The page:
Sibling rivalries are as old as society itself. Now, based on new research, it seems that siblings will have one more thing to argue about: who is smarter. It’s a common trope in TV and movies that the elder sibling is usually wiser and smarter than their younger siblings. It seems like that stereotype may actually be true.
According to a new study, the oldest born child tends to be the smartest of a group of siblings and have the highest IQ.
“We were surprised by the finding that birth order differences in cognitive test scores and parental behavior appeared so early,” co-author Jee-Yeon K. Lehmann, an economist at the Analysis Group in Boston, told TODAY.
“First-time parents tend to want to do everything right and generally have a greater awareness of their interactions with and investments in the firstborn,” Lehmann said. “With each subsequent child, parents tend to relax to a greater extent what they might deem as non-essential needs for their kids.”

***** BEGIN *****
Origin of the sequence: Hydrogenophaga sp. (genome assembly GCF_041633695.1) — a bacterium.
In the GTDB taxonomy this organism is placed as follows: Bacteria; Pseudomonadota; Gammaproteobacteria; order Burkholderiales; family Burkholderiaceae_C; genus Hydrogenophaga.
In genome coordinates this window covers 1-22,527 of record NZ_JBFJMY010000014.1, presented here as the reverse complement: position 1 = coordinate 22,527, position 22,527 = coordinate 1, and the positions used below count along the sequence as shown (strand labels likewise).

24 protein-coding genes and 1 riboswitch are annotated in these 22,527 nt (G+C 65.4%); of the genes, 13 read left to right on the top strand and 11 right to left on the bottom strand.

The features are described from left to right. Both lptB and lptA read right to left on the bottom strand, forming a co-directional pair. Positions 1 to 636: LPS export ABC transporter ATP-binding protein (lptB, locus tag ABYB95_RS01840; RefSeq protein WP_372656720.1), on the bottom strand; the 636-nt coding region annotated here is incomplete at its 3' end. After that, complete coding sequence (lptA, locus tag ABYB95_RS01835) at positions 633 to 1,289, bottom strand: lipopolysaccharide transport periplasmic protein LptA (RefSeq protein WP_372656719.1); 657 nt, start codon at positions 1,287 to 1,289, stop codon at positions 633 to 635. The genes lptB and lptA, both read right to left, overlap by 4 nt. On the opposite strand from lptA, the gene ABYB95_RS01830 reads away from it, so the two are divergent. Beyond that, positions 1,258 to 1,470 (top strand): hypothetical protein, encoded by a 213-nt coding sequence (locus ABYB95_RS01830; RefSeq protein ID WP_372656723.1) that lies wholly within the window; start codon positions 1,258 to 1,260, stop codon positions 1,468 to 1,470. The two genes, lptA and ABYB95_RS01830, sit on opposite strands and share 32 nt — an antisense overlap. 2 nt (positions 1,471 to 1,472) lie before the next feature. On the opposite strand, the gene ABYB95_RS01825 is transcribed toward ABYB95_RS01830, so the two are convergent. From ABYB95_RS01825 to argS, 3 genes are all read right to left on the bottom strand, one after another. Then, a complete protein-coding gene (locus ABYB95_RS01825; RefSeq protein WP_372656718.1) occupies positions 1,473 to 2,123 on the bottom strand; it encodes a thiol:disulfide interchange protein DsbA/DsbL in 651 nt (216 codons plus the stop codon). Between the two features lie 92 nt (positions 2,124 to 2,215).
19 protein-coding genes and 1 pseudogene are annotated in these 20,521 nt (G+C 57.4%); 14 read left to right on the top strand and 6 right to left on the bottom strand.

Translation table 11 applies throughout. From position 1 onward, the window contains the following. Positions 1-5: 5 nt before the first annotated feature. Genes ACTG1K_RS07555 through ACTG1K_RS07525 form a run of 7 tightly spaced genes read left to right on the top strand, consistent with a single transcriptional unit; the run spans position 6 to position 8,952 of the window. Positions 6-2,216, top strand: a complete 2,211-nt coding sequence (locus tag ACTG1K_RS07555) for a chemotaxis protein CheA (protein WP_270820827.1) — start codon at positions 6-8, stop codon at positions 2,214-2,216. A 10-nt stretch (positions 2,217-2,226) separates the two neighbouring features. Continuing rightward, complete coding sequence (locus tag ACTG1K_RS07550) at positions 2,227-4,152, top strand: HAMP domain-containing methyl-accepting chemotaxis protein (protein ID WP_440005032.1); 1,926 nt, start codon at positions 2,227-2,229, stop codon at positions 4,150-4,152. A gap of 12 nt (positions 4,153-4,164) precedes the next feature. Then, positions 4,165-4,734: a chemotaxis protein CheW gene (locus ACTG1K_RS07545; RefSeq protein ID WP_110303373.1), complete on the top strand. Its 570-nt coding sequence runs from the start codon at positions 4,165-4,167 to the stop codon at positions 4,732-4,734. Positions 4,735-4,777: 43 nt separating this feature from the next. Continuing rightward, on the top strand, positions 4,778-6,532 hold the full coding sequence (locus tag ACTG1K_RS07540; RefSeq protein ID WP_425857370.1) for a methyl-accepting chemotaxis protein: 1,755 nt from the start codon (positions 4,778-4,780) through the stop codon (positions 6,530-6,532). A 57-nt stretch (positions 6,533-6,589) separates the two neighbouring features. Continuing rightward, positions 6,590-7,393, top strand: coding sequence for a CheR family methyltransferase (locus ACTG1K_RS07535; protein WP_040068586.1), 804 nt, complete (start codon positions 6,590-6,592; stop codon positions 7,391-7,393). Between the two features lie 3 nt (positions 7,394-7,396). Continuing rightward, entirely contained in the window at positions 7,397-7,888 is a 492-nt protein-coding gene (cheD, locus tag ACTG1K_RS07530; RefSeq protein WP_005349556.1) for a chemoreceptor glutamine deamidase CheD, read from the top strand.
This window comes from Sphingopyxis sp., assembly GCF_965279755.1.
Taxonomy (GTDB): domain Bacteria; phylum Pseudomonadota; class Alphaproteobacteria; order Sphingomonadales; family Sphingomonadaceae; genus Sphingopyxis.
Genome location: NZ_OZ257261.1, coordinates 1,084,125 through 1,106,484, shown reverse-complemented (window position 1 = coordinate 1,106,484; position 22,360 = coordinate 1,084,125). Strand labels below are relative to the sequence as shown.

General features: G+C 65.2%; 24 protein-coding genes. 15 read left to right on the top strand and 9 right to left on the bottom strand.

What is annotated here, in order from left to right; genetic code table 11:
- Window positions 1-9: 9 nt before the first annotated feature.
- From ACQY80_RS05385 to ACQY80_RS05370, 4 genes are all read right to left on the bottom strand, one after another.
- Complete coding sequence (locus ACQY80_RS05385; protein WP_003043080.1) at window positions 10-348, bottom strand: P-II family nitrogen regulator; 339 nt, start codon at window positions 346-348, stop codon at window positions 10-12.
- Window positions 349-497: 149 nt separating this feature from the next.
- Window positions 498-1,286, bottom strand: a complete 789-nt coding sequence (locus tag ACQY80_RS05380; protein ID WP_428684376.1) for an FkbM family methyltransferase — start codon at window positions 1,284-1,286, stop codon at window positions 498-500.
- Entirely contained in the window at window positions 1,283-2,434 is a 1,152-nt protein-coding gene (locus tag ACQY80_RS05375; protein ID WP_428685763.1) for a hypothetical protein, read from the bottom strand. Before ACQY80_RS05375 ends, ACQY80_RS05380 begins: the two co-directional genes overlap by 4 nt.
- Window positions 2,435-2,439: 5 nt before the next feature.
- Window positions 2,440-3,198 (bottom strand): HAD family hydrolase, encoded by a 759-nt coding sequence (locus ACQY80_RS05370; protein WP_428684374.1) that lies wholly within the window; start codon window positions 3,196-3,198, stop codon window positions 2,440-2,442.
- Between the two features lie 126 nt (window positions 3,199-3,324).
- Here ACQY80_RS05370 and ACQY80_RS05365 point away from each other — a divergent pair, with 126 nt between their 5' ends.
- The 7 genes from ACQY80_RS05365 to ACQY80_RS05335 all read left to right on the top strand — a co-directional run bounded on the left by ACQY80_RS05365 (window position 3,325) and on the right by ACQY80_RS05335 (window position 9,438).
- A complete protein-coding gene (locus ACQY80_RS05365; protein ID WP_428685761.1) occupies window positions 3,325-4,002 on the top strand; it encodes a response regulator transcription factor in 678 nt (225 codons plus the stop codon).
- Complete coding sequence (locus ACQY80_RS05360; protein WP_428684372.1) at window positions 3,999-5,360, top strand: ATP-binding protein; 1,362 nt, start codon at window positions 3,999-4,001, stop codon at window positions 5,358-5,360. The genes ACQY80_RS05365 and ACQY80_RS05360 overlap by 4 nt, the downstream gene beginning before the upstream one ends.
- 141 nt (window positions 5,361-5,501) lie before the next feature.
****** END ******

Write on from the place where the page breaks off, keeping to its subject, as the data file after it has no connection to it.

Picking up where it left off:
This makes sense. According to CNBC, who also reported on the study:
Once parents have successfully brought one child into the world, they find it more challenging to devote the same level of time and investment to subsequent children. The research found, for instance, that parents spend less time reading to their younger children as well as teaching them basic concepts, such as the alphabet. Later-born kids were also less likely to be given mentally engaging activities or toys.
This shift in parenting had no impact on a child’s attitude or personality, but it did lead to increased academic confidence and performance for firstborns, according to the research, which is based on an analysis of data collected in the National Longitudinal Survey of Youth.
“The lesson here for parents is that the types of investments that you make in your kids matter a lot, especially those that you make in the children’s first few years of life,” Lehmann said.
“All those learning activities that you did with your first child as excited, nervous and over-zealous parents actually seem to have some positive, long-lasting impact on their development.”
The study also found that expectant mothers were more likely to take better care of themselves during their first pregnancy, avoid alcohol, and breastfeed their baby than they were with subsequent pregnancies.
This isn’t the first study to examine the impact of birth order on the life of children. Prior studies have found that the oldest sibling generally makes more money and have higher IQs. Subsequent siblings were more likely be have committed a crime, become pregnant as a teenager, and less likely to graduate from school.